The main goal of this paper is to test whether older Hungarian women face age discrimination in the job market. The theoretical framework of this paper measures the level of discrimination and highlights that age discrimination leads to a waste of human resources.
Two pairs of fictitious CVs were created; each pair included a younger (34 years old) and an older woman (60 years old) with an age difference of 26 years. One pair was designed for office assistant positions, the other for economic analyst positions. The contents of the CVs with photos were entirely fabricated except for active email addresses and phone numbers to allow responses to be tracked. LinkedIn accounts were also created for the analysts. Applications were sent over a four-month period from November 2019. The rate of invitation to interviews was analysed with mathematical statistical methods and a small probability model.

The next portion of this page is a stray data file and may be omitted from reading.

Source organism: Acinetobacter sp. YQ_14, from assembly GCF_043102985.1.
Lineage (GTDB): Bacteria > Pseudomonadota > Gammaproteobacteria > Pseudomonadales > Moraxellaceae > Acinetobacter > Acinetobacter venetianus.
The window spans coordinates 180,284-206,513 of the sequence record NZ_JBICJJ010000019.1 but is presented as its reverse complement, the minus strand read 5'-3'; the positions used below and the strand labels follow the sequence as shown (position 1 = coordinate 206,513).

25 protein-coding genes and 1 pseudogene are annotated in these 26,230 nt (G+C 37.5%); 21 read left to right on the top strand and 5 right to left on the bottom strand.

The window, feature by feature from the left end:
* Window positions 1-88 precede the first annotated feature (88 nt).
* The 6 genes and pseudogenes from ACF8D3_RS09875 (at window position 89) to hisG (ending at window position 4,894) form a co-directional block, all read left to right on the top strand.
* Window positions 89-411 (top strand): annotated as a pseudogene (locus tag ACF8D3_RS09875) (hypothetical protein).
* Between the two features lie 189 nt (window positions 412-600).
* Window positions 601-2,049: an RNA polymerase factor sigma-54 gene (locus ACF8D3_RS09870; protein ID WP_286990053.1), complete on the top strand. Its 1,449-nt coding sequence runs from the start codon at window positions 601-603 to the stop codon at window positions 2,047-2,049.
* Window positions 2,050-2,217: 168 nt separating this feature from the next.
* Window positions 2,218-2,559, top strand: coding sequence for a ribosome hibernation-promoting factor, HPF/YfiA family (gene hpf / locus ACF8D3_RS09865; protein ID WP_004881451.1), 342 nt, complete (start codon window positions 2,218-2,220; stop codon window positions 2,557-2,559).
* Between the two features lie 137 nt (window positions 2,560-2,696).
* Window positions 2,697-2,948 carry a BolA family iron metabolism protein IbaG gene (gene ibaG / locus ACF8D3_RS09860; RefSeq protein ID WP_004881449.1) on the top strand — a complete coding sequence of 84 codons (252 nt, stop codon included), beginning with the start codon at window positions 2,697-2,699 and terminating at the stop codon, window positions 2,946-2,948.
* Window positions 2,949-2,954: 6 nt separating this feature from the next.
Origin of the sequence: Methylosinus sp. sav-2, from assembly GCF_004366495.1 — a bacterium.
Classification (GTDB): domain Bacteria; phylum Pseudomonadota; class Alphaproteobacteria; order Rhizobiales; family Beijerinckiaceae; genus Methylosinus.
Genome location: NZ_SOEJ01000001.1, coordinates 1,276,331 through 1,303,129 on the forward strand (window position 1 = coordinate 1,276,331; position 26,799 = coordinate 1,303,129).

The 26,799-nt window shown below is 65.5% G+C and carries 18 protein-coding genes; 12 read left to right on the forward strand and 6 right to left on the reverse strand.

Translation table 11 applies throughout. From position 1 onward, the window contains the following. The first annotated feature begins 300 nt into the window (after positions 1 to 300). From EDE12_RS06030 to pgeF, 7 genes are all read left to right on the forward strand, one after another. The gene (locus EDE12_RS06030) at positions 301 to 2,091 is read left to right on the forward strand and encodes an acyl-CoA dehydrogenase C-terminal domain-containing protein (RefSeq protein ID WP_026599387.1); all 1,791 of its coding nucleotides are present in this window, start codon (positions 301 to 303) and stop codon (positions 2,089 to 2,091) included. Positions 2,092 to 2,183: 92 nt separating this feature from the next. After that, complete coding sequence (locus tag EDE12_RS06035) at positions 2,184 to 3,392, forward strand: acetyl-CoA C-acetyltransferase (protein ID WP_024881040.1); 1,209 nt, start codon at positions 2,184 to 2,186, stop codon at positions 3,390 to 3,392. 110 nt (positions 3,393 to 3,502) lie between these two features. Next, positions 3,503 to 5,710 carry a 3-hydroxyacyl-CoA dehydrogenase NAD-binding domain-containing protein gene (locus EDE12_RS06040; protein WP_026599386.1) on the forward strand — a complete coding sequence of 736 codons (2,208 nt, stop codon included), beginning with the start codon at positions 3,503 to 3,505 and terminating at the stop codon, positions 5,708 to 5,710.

The younger job seekers were invited to interviews about 2.2 times more often than the older ones. Based on the authors’ probability model, employers evaluate the skills of older applicants at only 45–67% of their actual skills.
The experiment had to be stopped due to the Covid-19 lockdown as there were no new job postings.
The experiment demonstrates that age discrimination exists in Hungary. In addition to traditional audit job applications through HR portals, we used LinkedIn too. The small probability model applies an old framework in a new environment.